Corruption in college admissions examinations in China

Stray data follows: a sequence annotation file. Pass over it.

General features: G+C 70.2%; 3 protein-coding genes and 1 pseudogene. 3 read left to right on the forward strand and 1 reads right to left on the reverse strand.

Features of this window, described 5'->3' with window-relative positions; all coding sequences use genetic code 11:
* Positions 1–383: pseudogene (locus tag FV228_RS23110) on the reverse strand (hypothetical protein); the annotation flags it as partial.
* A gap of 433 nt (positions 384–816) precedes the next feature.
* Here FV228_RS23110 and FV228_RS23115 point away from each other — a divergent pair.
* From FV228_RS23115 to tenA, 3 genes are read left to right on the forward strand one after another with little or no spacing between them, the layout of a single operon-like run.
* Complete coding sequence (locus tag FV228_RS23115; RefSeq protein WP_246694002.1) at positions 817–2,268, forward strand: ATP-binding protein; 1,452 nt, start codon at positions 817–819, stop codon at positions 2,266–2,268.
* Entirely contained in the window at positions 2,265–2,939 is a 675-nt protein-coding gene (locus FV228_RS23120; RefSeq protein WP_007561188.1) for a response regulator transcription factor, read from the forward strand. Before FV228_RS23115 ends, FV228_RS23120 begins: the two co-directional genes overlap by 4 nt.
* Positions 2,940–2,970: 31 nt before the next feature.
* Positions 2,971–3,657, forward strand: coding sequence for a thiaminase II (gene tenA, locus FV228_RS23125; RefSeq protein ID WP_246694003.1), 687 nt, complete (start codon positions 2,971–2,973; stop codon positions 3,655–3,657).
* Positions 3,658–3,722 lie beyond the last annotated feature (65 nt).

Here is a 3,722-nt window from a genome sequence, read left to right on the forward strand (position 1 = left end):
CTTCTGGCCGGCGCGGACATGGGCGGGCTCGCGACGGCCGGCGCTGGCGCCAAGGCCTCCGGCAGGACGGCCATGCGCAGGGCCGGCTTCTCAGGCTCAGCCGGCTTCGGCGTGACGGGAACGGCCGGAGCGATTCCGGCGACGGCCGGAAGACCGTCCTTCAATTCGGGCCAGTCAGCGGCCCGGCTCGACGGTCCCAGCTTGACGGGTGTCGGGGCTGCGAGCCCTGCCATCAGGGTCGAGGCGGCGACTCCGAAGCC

This paper examines corruption in college admissions examinations in China. A survey was administered among college students of arts and related majors across China. Based on the data, the magnitude of corruption in the admissions examinations is measured and the causes and consequences thereof are investigated. It is found that the objective level of corruption is 15.8 percent while the subjective level is 47.3 percent. Lack of transparency, poor design of the examinations, the subjects' tolerance of corruption, high levels of corruption propensity, and high income expectations in future careers are identified as the main causes of corruption. Corruption in the examinations lowers student trust in the accountability of faculty and staff in higher educational institutions and this degrading trust in turn exacerbates bribery among new generations of examinees, which results in a vicious cycle of corruption.